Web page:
Space Cowboys
by Vernon J. Brechin and Gar Smith

An intrepid band of former NASA employees has embarked on an ambitious private-sector plan to launch commercial satellites to orbit around the Earth using reusable rockets. The Kistler Aerospace Corporation's unique approach to the commercial space-race involves a fleet of reusable two-stage rockets. "We are building a 'truck' for delivering payloads to orbit," explains CEO George Mueller. "Each stage is fully recoverable and will return and land at the Kistler launch site" by deploying parachutes and airbags.

Unlike most spaceports, this launch pad would not be located on a coast, where rockets could be launched over open oceans. The Kistler facility would be built in the heart of the American Southwest--on 689 acres of desert, 94 miles northwest of Las Vegas, Nevada. By reusing each of its five rockets up to 100 times each, Kistler plans to blast off as many as 52 times a year. At $17 million per launch, Kistler hopes to undercut "government-supported competition from Russia, Ukraine and China." (This assumes, of course, no losses due to accidents or breakdowns.)

Kistler's two "Operational Launch Corridors" would send missiles flying over eight states (Nevada, Washington, Idaho, Montana, Utah, Wyoming, North Dakota, California) and at least 98 major US cities and native reservations. Kistler`s northern launch path would send rockets zooming over Boise, Spokane, and British Columbia.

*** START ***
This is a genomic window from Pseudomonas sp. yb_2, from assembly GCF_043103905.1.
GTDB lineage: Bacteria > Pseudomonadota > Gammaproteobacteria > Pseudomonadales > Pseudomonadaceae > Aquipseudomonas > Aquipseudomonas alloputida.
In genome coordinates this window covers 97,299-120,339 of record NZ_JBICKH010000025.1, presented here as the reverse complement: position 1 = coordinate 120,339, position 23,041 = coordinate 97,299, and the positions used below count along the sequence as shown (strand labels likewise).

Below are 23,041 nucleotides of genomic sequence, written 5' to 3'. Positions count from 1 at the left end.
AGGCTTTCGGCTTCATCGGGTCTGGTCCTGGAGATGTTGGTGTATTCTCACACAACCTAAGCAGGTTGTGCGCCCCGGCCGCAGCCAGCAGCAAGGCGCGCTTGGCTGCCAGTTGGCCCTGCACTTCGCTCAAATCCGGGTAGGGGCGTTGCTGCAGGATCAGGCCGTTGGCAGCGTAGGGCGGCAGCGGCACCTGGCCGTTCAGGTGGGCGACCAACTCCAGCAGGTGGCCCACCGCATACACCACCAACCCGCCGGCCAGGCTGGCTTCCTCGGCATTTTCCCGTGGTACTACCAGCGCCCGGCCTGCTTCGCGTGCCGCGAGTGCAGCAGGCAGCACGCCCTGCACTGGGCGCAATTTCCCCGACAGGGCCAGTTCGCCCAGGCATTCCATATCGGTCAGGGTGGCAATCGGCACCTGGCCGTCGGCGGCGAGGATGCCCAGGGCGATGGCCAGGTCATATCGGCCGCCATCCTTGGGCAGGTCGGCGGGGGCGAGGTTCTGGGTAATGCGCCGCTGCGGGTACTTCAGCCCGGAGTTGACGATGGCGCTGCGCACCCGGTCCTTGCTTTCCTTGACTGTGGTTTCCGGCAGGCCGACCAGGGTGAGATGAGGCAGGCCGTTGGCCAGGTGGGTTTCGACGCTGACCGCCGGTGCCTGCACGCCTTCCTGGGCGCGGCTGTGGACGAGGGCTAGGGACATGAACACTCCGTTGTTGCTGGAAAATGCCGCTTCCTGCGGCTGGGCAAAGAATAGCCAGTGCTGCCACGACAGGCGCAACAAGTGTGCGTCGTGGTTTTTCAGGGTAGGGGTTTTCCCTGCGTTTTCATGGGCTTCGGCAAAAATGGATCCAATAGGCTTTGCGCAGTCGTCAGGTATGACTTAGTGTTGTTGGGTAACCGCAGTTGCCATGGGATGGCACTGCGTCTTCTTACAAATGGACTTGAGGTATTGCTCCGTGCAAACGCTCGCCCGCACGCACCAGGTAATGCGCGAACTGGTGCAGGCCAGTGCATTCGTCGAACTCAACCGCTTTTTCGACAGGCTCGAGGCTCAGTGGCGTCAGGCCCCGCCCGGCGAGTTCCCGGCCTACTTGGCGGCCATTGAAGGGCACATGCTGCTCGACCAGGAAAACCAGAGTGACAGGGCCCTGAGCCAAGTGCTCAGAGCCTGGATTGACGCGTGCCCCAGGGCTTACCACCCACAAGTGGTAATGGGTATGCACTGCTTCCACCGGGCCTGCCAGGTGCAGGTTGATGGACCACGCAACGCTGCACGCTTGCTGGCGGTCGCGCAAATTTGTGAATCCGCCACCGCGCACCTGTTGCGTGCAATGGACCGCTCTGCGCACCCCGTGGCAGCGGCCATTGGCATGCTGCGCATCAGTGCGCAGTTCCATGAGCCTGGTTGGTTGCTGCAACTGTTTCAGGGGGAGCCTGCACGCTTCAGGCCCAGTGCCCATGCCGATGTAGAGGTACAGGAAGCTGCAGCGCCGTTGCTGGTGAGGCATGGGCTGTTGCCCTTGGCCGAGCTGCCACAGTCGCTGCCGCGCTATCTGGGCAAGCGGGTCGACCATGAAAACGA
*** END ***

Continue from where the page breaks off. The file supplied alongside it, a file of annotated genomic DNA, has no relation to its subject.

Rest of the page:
The northeastern path would hurl missiles over Billings, Salt Lake City, Rapid City, Jackson, Yellowstone National Park and at least five Canadian provinces. The launch corridors also cover Western Shoshone and Paiute lands in Nevada, Idaho and Utah.

Returning rockets would plunge back to Earth over the California coast, passing over Santa Barbara, Ventura, Oxnard, Bakersfield and Death Valley. None of this information is readily apparent in the project's Draft Environmental Assessment (DEA) since the launch and recovery maps contain no city names.

And what enterprise is so critical that it must expose US cities to potential rocket mishaps? "The information superhighway is currently under construction by today's largest and most sophisticated high-technology multinational corporations," a Kistler press release explains. "One of the major hardware components of this information superhighway is a multitude of new earth-orbiting satellites."

The Teal Group, a market research firm covering the commercial space industry, predicts that more than 1,400 payloads will be launched into low-earth orbit between 1999-2008. These satellites will be whizzing a mere 110-540 miles (200 to 1,000 km) above the Earth with payloads ranging in size from small 220-pound (100 kg) systems to huge 5,500-pound (2,500 kg) Teledesic satellites.

These projectiles would be arranged in "constellations" of 200 or more satellites. Four major telecom satellite systems currently are in the works but only two are expected to survive financially.

Iridium, one of the first space-com ventures, launched 66 telecommunications satellites into low-Earth orbit before eventually defaulting on $1.5 billion in loans. The company was hit by a dozen class-action lawsuits and filed for bankruptcy on August 13, 1999. Now the question is: Who is responsible for safely "de-orbiting" Iridium's abandoned satellites?

What makes America's first private inland spaceport possible is that it would be built inside the Nevada Test Site, the Department of Energy's secretive atomic weapons testing range.